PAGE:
[Update 11:28 a.m. Wednesday in Cairo, 4:28 a.m. ET Wednesday] Yemeni President Ali Abdullah Saleh said Wednesday he will not run for president nor hand over power to his son once his term ends in 2013. "No extension, no inheritance," he told parliament.

In recent weeks, thousands have taken to the streets in Yemen demanding the the kind of change that Egypt wants. Saleh has been in office for 32 years.

[Update 9:19 a.m. Wednesday in Cairo, 2:19 a.m. ET Wednesday] Shortly after sunrise Wednesday, Cairo's Tahrir Square was already packed with demonstrators - including families staying in tents with children.

Some demonstrators chanted in favor of Mubarak early Wednesday, calling the press "traitors" and "agents."

Australian Prime Minister Julia Gillard said the government would provide an emergency flight  for Australians affected by the unrest in Egypt. The flight will depart Cairo on Wednesday, according to a statement from her

British carrier BMI says it has organized an extra flight to help British nationals get back to the United Kingdom from Egypt.

The  British Foreign Office is sending a charter flight to Cairo on Wednesday to fly back British citizens with no other way to get  home, the office said.

Egypt's national airline, EgyptAir, canceled flights until 10 a.m. Wednesday (3 a.m. ET), according to state television.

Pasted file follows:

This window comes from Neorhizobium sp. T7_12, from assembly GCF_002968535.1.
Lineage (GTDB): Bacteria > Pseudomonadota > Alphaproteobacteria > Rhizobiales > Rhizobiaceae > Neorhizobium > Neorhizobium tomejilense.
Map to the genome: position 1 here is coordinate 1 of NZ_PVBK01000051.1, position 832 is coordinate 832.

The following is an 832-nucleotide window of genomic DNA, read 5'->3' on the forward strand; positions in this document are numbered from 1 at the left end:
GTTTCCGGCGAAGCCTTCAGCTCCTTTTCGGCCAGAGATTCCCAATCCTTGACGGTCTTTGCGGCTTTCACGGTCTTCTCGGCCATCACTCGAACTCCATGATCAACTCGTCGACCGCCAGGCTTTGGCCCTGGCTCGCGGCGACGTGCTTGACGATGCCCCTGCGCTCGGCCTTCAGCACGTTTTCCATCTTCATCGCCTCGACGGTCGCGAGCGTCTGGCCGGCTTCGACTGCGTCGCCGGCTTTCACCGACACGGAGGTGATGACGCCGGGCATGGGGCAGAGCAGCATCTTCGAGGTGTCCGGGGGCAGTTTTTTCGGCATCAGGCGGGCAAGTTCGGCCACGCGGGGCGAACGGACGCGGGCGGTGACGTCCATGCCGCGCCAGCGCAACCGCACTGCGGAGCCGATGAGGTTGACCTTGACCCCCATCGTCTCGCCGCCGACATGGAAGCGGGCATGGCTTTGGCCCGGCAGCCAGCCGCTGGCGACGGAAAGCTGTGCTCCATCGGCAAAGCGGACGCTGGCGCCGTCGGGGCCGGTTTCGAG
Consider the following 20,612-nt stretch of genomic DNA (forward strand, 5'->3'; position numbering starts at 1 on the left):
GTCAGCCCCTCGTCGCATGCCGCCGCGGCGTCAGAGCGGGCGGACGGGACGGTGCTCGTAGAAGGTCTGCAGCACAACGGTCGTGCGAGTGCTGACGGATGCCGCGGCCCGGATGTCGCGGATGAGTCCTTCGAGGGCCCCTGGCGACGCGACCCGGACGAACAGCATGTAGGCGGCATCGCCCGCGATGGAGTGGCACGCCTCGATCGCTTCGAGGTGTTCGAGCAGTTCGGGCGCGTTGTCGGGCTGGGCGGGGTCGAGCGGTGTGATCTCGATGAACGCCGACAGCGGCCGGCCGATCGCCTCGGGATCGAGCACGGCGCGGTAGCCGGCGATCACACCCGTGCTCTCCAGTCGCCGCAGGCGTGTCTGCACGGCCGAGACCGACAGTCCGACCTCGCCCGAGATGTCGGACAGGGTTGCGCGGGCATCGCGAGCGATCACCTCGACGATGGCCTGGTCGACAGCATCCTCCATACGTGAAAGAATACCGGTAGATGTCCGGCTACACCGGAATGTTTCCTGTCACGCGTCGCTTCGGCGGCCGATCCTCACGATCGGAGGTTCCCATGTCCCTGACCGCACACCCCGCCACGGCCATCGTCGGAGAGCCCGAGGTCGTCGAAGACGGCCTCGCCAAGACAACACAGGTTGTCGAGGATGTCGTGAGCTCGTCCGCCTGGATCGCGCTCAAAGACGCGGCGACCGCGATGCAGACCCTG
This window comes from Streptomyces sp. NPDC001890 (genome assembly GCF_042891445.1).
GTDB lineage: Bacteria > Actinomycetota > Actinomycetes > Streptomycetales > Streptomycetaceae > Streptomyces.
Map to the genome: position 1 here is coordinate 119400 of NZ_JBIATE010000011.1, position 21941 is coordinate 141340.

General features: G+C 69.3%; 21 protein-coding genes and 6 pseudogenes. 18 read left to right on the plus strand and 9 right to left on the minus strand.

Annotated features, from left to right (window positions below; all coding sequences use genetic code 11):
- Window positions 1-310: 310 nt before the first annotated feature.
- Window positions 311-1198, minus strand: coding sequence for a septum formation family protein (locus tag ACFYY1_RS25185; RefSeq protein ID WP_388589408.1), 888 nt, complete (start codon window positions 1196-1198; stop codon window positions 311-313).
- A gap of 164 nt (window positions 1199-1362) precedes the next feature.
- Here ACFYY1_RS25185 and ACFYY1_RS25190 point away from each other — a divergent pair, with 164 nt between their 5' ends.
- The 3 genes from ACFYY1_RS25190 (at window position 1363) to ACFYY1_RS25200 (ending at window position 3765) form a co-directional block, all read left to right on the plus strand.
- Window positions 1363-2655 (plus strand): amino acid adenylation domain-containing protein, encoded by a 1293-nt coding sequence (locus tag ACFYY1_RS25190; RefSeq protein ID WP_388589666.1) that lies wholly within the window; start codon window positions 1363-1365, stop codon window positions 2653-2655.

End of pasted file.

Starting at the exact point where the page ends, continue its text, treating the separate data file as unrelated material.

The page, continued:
Greece has sent  military aircraft to evacuate 215 Greeks from Egypt,  the official Athens News Agency said.

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soundoff (1,350 Responses)
  1. WeirdMN

    CNN's comments filters are over filtering. I wonder how many comments are being trashed? Come on CNN, Freedom of Speech is just as important as Freedom of the Press.

    February 2, 2011 at 10:32 am | Report abuse |
    • Musihunter

      Anderson cooper and Joy Behar must be the filter feeders today

      February 2, 2011 at 10:43 am | Report abuse |
  2. Steve

    What a dilema...a guy that's been good to us for years, the people hate.

    February 2, 2011 at 10:32 am | Report abuse |
    • Musihunter

      Just like Charlie Sheen, if you pay them enough money, they will be good to you. We give Egypt/Mubarak 1.6 billion a year.

      February 2, 2011 at 10:46 am | Report abuse |
  3. Moriah

    I just saw one of the bravest things. Some young man had obviously found himself on the opposing side. A few men from what seemed to be that same opposing side were still trying to protect him from the violent protesters. Then a woman stepped in as if it were her own son and protected him with the others. At a point the other protective men seemed to push her away for her own safety. But to watch that one woman protecting that young man was incredible. I can't even keep track of who is pro or opposing, but that was an incredible act of bravery. I see clusters of people who AREN'T violent and you know it's just a time bomb waiting to go off. Horrible.